The results also suggest that vibrations (called phonons), within the lattice structure of these materials, are essential to their superconductivity by binding electrons in pairs. The research is published in the February 26 - March 2 on-line edition of the Proceedings of the National Academy of Sciences.
Superconductors are substances that conduct electricity — the flow of electrons — without any resistance. Electrical resistance disappears in superconductors at specific, so-called, transition temperatures, Tc's. The early conventional superconductors had to be cooled to extremely low (below 20 K or –253ºC) temperatures for electricity to flow freely. In 1986 scientists discovered a class of high-temperature superconductors made of ceramic copper oxides that have much higher transition temperatures. But understanding how they work and thus how they can be manipulated has been surprisingly hard.
As Carnegie's Xiao-Jia Chen, lead author of the study explains: "High-temperature superconductors consist of copper and oxygen atoms in a layered structure. Scientists have been trying hard to determine the properties that affect their transition temperatures since 1987. In this study, we found that by substituting oxygen-16 with its heavier sibling oxygen-18, the transition temperature changes; such a substitution is known as the isotope effect. The different masses of the isotopes cause a change in lattice vibrations and hence the binding force that enables pairs of electrons to travel through the material without resistance. Even more exciting is our discovery that manipulating the compression of the crystalline lattice of the high-Tc material has a similar effect on the superconducting transition temperature. Our study revealed that pressure and the isotope effect have equivalent roles on the transition temperature in cuprate superconductors."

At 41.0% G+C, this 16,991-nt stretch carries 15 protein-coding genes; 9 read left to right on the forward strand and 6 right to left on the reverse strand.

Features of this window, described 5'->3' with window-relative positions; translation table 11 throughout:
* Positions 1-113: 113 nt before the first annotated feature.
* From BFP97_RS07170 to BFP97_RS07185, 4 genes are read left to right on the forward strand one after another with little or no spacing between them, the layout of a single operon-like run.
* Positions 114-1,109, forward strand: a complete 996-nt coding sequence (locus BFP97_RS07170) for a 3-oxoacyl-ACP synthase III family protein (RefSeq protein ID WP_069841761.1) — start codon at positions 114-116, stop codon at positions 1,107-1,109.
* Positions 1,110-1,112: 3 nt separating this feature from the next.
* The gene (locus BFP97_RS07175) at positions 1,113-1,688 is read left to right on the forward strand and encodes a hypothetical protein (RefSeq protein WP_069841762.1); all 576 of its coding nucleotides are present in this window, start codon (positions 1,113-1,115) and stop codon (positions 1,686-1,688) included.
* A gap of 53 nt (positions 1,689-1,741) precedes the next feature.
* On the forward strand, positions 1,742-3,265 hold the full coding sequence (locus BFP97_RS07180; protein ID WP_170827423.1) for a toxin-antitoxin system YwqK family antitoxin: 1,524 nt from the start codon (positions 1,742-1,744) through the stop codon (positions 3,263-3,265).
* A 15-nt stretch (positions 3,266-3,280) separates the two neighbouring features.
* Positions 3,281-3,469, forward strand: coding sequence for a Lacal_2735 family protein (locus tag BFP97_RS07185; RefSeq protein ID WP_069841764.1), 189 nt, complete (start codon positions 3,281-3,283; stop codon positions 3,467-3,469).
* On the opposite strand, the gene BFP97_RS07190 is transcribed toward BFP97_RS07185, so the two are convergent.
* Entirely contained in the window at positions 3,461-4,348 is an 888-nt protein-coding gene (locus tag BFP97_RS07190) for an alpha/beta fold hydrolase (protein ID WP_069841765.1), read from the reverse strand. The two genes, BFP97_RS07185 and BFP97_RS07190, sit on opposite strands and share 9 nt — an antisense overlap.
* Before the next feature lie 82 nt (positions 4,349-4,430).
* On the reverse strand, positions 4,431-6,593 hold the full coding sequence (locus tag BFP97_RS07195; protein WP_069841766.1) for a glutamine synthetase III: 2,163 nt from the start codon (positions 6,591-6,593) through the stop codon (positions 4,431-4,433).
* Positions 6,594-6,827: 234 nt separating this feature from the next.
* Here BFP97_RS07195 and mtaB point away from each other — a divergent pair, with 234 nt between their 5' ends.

Superconducting materials can achieve their maximum transition temperatures at a specific amount of "doping," which is simply the addition of charged particles (negatively charged electrons or positively charged holes). Both the transition temperature and isotope effect critically depend on the doping level. For optimally doped materials, the higher the maximum transition temperature is, the smaller the isotope effect is.
Understanding this behavior is very challenging. The Carnegie / Hong Kong collaboration found that if phonons are at work, they would account both for the magnitude of the isotope effect, as a function of the doping level, and the variation among different types of cuprate superconductors. The study also revealed what might be happening to modify the electronic structures among various optimally doped materials to cause the variation of the superconducting properties. The suite of results presents a unified picture for the oxygen isotope effect in cuprates at ambient condition and under high pressure.